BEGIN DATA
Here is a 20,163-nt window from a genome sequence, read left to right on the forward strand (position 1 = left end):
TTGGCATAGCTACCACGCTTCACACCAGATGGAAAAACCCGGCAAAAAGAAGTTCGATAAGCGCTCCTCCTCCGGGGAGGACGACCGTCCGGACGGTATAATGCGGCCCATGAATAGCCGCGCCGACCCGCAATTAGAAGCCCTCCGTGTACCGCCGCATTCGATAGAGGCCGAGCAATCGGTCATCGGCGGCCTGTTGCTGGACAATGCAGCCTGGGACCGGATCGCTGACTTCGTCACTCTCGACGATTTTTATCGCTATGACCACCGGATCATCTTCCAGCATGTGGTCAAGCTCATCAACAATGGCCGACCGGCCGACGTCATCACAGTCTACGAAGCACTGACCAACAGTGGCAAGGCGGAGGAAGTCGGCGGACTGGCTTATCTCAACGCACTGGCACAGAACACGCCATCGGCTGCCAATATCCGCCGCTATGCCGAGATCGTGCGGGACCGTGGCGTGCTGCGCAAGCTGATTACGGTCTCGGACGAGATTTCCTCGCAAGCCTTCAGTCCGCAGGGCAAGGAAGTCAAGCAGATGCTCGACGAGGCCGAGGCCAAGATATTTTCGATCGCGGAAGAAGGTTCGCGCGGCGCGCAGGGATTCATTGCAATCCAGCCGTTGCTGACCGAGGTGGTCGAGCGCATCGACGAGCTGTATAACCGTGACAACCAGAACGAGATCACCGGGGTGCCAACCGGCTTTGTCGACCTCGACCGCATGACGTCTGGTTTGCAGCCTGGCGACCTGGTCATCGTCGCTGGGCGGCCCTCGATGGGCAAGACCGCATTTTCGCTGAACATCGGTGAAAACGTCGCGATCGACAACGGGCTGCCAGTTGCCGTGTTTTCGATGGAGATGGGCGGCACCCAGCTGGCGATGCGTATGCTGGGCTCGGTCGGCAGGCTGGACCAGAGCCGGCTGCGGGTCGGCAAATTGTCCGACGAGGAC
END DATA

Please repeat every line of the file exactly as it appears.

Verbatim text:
Here is a 20,163-nt window from a genome sequence, read left to right on the forward strand (position 1 = left end):
TTGGCATAGCTACCACGCTTCACACCAGATGGAAAAACCCGGCAAAAAGAAGTTCGATAAGCGCTCCTCCTCCGGGGAGGACGACCGTCCGGACGGTATAATGCGGCCCATGAATAGCCGCGCCGACCCGCAATTAGAAGCCCTCCGTGTACCGCCGCATTCGATAGAGGCCGAGCAATCGGTCATCGGCGGCCTGTTGCTGGACAATGCAGCCTGGGACCGGATCGCTGACTTCGTCACTCTCGACGATTTTTATCGCTATGACCACCGGATCATCTTCCAGCATGTGGTCAAGCTCATCAACAATGGCCGACCGGCCGACGTCATCACAGTCTACGAAGCACTGACCAACAGTGGCAAGGCGGAGGAAGTCGGCGGACTGGCTTATCTCAACGCACTGGCACAGAACACGCCATCGGCTGCCAATATCCGCCGCTATGCCGAGATCGTGCGGGACCGTGGCGTGCTGCGCAAGCTGATTACGGTCTCGGACGAGATTTCCTCGCAAGCCTTCAGTCCGCAGGGCAAGGAAGTCAAGCAGATGCTCGACGAGGCCGAGGCCAAGATATTTTCGATCGCGGAAGAAGGTTCGCGCGGCGCGCAGGGATTCATTGCAATCCAGCCGTTGCTGACCGAGGTGGTCGAGCGCATCGACGAGCTGTATAACCGTGACAACCAGAACGAGATCACCGGGGTGCCAACCGGCTTTGTCGACCTCGACCGCATGACGTCTGGTTTGCAGCCTGGCGACCTGGTCATCGTCGCTGGGCGGCCCTCGATGGGCAAGACCGCATTTTCGCTGAACATCGGTGAAAACGTCGCGATCGACAACGGGCTGCCAGTTGCCGTGTTTTCGATGGAGATGGGCGGCACCCAGCTGGCGATGCGTATGCTGGGCTCGGTCGGCAGGCTGGACCAGAGCCGGCTGCGGGTCGGCAAATTGTCCGACGAGGAC